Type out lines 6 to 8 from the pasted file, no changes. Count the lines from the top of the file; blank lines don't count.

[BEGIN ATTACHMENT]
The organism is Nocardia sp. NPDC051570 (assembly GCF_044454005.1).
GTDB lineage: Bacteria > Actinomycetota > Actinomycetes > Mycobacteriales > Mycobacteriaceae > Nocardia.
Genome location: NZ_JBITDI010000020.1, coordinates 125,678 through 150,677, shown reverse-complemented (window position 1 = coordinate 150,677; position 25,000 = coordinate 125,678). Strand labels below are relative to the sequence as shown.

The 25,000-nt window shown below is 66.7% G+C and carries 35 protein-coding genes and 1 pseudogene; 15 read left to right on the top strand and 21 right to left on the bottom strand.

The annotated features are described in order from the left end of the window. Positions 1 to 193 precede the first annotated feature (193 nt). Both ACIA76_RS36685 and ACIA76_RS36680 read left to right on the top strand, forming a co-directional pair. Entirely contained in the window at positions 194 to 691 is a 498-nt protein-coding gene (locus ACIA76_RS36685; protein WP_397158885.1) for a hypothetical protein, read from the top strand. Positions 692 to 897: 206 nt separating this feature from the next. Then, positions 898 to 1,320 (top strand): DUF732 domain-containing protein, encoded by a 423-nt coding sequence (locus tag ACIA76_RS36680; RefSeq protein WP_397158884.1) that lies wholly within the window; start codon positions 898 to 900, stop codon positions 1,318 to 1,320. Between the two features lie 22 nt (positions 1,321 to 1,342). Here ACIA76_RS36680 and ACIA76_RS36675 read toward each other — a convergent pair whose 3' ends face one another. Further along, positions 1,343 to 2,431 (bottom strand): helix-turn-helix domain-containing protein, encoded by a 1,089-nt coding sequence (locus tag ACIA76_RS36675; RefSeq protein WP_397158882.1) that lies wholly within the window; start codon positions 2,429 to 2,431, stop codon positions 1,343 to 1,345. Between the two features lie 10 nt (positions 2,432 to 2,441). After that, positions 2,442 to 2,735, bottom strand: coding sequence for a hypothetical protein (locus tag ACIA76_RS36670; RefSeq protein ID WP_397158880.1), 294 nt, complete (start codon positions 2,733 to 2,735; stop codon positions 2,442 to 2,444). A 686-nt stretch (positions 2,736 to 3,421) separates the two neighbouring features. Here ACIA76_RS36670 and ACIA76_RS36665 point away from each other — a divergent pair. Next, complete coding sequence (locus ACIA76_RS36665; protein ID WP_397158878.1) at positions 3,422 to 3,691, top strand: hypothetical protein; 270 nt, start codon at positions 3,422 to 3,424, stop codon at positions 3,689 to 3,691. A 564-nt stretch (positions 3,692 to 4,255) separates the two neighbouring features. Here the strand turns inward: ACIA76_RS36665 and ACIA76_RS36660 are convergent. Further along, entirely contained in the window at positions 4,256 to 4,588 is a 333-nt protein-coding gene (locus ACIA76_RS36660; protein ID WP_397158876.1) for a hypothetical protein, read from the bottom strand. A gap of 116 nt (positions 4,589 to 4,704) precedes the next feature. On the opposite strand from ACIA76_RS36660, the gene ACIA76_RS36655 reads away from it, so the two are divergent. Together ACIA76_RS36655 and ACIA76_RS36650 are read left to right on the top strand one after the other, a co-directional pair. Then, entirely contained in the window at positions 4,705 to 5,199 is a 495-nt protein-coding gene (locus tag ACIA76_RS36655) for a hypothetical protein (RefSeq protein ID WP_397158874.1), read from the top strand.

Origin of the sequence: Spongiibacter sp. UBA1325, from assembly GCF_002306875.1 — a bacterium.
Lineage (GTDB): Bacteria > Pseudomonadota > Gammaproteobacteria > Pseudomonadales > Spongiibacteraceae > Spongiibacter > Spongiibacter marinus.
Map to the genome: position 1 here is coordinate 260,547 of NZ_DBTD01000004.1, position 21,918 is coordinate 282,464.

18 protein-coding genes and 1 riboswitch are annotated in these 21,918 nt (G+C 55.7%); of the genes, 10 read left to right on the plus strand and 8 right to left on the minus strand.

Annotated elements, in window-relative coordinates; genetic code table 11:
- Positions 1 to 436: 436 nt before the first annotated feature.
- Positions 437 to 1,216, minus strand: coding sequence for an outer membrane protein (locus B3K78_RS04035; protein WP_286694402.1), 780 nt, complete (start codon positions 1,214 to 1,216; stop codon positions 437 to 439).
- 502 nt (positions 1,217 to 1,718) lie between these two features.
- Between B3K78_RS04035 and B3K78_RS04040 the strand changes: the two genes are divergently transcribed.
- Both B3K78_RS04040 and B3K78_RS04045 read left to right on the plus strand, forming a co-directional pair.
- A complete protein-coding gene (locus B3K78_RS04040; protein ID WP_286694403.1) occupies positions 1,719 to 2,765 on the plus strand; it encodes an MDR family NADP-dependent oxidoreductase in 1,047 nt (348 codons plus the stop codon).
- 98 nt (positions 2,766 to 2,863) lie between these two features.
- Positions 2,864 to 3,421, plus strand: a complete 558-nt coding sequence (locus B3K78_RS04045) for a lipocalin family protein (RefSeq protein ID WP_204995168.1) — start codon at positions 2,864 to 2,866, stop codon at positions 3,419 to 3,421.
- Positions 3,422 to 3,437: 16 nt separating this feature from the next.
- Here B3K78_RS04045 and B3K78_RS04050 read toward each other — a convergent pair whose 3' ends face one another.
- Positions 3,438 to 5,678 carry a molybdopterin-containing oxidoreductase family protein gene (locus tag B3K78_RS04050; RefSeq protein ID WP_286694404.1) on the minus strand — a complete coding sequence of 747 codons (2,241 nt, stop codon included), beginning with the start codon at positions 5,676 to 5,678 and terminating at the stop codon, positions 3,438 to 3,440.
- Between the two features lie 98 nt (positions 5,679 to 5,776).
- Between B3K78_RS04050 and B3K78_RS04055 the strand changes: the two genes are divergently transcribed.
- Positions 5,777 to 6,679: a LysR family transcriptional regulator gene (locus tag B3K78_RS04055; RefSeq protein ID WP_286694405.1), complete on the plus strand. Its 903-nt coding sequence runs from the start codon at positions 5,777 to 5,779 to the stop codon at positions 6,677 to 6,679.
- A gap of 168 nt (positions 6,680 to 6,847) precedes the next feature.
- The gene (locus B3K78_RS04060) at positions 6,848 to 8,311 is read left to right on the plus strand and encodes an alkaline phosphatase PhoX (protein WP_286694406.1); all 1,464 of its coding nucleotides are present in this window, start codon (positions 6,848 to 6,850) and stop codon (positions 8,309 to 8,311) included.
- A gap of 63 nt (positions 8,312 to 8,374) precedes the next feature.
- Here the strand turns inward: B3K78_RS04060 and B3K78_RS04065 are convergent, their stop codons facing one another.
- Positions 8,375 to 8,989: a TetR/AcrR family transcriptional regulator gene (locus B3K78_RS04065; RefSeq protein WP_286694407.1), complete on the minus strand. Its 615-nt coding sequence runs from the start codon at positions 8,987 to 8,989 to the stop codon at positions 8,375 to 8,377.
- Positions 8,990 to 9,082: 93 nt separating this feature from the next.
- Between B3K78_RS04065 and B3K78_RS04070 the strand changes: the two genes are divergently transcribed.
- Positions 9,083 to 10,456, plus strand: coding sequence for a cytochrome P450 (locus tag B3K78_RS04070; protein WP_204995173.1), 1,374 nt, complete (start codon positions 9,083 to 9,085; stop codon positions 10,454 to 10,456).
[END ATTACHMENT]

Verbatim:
Origin of the sequence: Spongiibacter sp. UBA1325, from assembly GCF_002306875.1 — a bacterium.
Lineage (GTDB): Bacteria > Pseudomonadota > Gammaproteobacteria > Pseudomonadales > Spongiibacteraceae > Spongiibacter > Spongiibacter marinus.
Map to the genome: position 1 here is coordinate 260,547 of NZ_DBTD01000004.1, position 21,918 is coordinate 282,464.